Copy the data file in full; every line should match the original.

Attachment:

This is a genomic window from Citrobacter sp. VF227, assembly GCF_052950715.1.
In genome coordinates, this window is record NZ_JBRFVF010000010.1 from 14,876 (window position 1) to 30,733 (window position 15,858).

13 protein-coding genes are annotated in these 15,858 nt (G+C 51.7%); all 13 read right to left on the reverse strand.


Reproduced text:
This is a genomic window from Citrobacter sp. VF227, assembly GCF_052950715.1.
In genome coordinates, this window is record NZ_JBRFVF010000010.1 from 14,876 (window position 1) to 30,733 (window position 15,858).

13 protein-coding genes are annotated in these 15,858 nt (G+C 51.7%); all 13 read right to left on the reverse strand.